Tesltra blocks porn but opens a can of worms

0

A tiny mistake, but oh so embarrassing. Instead of directing Australian Idol fans to winner Casey Donovan’s website www.caseydonovan.com.au, Telstra’s congratulatory adverts in Sydney’s Daily Telegraph and Melbourne’s Sun Herald pointed to www.caseydonovan.com.

Instead of seeing the dreadlocked sixteen-year-old from Bankstown, kiddies were introduced to the late Mr Casey Donovan, the world’s first ‘gay porn superstar’.

Telstra acted quickly at least for their own BigPond customers. Anyone requesting www.caseydonovan.com saw a ‘temporary splash screen’:

Please wait, you are being redirected to www.caseydonovan.com.au, the home page of Casey Donovan, the new Australian Idol. Please note that there is a US site with a similar address which contains adult content which is not suitable for minors. If you are over 18 and do not want to go to Casey Donovan’s Australian Idol Site, please click here now www.caseydonovan.com.

It’s easy to think Telstra did the right thing. As BigPond’s Corporate Affairs Manager, Craig Middleton, explains it, the splash page was ‘to minimise the prospect of minors inadvertently accessing a site which displays sexually explicit images and offers adult pornographic material for sale.’

But it’s not up to Telstra to decide what’s appropriate. Indeed, as the Australian Broadcasting Authority (ABA) told them, the site is R-rated, not X-rated hosted in the US and outside ABA jurisdiction.

Australia’s Internet industry specifically asked not to be responsible for blocking offshore content. Too much work, they said. The job was handed to the ABA and the providers of ‘approved content filtering software’ like CyberPatrol and Symantec.

The second problem is subtle but more dangerous. Telstra inserted the splash page by fiddling with the Internet’s Domain Name System (DNS).

DNS is a global network that’s fundamental to the Internet’s functioning. All computers on the Internet have a numerical Internet Protocal (IP) address. Porn star Donovan’s website lives at IP address 198.104.148.252, for instance.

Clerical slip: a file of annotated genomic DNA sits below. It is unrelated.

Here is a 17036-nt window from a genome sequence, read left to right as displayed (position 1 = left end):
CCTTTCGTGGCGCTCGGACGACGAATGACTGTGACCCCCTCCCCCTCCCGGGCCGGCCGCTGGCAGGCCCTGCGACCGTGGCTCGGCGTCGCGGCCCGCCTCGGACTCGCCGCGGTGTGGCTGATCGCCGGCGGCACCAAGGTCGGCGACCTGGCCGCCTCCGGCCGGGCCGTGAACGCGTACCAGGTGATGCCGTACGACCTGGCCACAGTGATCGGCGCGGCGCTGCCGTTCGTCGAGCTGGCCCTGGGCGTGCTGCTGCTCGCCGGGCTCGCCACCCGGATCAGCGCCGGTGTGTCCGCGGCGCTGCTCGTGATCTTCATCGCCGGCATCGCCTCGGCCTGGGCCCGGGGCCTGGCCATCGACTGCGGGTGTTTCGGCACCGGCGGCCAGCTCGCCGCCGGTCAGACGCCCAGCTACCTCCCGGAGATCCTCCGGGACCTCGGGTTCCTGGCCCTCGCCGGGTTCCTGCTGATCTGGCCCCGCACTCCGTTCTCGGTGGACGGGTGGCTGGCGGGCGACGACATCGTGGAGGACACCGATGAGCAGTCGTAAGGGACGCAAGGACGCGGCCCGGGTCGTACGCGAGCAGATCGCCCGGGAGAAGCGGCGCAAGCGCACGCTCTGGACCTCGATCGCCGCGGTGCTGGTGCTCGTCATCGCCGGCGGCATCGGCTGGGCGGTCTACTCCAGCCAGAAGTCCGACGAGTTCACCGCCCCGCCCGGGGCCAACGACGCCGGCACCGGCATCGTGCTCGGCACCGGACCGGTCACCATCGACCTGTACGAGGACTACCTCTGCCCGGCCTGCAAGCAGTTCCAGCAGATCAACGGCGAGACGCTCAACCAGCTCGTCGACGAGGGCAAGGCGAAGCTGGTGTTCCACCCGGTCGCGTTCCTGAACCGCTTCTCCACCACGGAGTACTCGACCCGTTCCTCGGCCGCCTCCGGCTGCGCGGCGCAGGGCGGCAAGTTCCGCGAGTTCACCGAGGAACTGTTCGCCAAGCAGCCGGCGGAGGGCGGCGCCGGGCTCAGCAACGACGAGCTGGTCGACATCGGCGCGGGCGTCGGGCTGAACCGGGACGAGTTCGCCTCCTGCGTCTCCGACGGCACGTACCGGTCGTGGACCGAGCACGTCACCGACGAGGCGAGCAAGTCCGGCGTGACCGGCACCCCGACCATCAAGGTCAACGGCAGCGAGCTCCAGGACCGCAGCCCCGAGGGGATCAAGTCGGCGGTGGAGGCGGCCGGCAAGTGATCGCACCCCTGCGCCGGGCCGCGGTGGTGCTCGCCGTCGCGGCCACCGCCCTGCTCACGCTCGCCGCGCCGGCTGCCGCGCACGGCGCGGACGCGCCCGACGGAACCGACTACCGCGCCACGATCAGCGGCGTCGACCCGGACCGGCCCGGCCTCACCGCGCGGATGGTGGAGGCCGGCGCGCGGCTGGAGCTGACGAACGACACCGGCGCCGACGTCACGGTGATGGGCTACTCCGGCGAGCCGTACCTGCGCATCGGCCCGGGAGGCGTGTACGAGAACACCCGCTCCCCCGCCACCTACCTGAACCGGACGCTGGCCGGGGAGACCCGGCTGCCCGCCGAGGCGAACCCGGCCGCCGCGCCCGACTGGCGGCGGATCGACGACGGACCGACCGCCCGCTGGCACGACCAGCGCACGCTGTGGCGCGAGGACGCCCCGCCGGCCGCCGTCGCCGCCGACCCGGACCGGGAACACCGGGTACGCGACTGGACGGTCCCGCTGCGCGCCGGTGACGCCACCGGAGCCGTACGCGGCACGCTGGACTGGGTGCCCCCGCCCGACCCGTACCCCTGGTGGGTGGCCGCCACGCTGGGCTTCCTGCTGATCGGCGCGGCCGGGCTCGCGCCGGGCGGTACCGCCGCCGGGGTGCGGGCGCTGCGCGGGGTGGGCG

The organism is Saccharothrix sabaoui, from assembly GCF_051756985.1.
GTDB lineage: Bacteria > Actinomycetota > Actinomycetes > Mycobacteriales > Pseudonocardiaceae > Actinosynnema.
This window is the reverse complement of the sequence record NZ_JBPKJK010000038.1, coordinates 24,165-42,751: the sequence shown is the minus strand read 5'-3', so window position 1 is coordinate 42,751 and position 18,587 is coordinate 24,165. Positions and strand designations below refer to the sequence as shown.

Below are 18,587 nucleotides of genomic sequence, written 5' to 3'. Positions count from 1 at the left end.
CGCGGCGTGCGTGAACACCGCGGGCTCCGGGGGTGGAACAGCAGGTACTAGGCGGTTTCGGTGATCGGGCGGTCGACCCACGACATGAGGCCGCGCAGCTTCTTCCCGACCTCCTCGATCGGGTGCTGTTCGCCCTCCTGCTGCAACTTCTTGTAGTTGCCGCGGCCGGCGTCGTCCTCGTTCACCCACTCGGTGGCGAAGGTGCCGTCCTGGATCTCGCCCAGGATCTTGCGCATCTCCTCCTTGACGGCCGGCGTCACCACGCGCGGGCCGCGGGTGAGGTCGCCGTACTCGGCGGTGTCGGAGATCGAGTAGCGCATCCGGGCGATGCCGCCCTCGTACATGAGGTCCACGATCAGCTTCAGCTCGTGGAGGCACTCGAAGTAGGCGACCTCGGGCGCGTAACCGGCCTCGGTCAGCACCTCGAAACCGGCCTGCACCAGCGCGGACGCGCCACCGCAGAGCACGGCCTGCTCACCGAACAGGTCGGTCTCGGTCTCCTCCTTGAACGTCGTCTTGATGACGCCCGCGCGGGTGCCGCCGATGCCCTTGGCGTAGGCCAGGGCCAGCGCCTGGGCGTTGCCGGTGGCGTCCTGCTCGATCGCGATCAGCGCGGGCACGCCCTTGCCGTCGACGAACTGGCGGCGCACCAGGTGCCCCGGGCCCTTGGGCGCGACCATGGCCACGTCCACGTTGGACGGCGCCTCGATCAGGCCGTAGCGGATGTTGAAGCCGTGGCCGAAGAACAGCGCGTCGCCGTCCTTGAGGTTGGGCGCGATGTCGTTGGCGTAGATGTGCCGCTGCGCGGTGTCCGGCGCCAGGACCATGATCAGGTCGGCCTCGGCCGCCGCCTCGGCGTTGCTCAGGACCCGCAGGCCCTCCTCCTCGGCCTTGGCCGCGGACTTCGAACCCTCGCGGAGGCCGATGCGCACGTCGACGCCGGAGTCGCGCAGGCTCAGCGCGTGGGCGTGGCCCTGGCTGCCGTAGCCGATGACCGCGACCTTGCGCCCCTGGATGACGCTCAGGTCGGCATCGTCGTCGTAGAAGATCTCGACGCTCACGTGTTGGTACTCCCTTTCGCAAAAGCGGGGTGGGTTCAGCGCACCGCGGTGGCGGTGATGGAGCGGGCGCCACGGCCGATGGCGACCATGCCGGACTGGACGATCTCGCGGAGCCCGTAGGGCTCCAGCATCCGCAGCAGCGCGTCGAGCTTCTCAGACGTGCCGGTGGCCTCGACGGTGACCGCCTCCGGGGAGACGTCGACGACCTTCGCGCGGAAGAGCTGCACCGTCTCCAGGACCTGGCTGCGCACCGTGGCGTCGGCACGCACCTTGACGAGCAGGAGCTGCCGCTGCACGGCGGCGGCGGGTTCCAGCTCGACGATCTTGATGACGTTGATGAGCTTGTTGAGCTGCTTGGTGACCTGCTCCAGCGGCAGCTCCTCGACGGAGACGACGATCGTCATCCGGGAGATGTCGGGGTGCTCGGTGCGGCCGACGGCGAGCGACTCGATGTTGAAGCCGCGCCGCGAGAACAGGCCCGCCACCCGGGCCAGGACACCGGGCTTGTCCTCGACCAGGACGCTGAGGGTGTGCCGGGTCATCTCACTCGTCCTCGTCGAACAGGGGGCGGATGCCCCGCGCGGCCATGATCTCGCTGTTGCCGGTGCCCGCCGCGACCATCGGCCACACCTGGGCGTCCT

Humans prefer words, so DNS lets us give computers and websites names. DNS translates those names into the numbers. Your web browser asks DNS to give you the IP address of a website, and then it connects to the computer at that address and says ‘Send me your home page’.

Telstra ‘poisoned the DNS’. For BigPond customers, DNS gave the wrong answer for www.caseydonovan.com: 144.135.19.91, the address of a Telstra computer.

This is dangerous. The Internet relies on DNS to ensure that website requests go to the correct server. Internet banking users rely on DNS to ensure they’re typing their password into their bank’s computer and not some criminal’s.

DNS is as important to the Internet as satellite navigation is to shipping. Perhaps more so, as ships have other ways of figuring out where they are like just looking out a porthole. Internet users only have DNS.

Protecting the integrity of DNS is vital for Internet security and conversely, DNS servers are some of the most heavily attacked computers online. Security experts treat DNS very seriously indeed.

Telstra’s actions indicate a different attitude that this vital system can be altered simply to cover a mistake. ‘We do recognise the importance of the DNS system,’ claimed Middleton in response to my query. ‘That is why we did not automatically redirect all traffic to the Casey Donovan Australian Idol site.’

Perhaps, but BigPond did poison DNS. And they did automatically divert traffic to a Telstra server instead of directly to where it should have gone.

In the case of www.caseydonovan.com, that ‘send me your home page’ request should have gone directly to the web server belonging to New Millennium Video of Woburn, Massachussetts.

Will communications minister Helen Coonan do anything about it? Probably not. ‘Protecting the kiddies’ is easier to sell than ‘the geeks are upset about, um, something’. And politics is all about expediency.

So the precedent has been set: Internet Service Providers may alter what we see simply to avoid embarrassment. From there, it’s a small step to altering what we see to disrupt competitor’s messages perhaps BigPond users who ask for Optus’ website could see a BigPond advertisement first.

New Matilda

New Matilda is independent journalism at its finest. The site has been publishing intelligent coverage of Australian and international politics, media and culture since 2004.

Comments

comments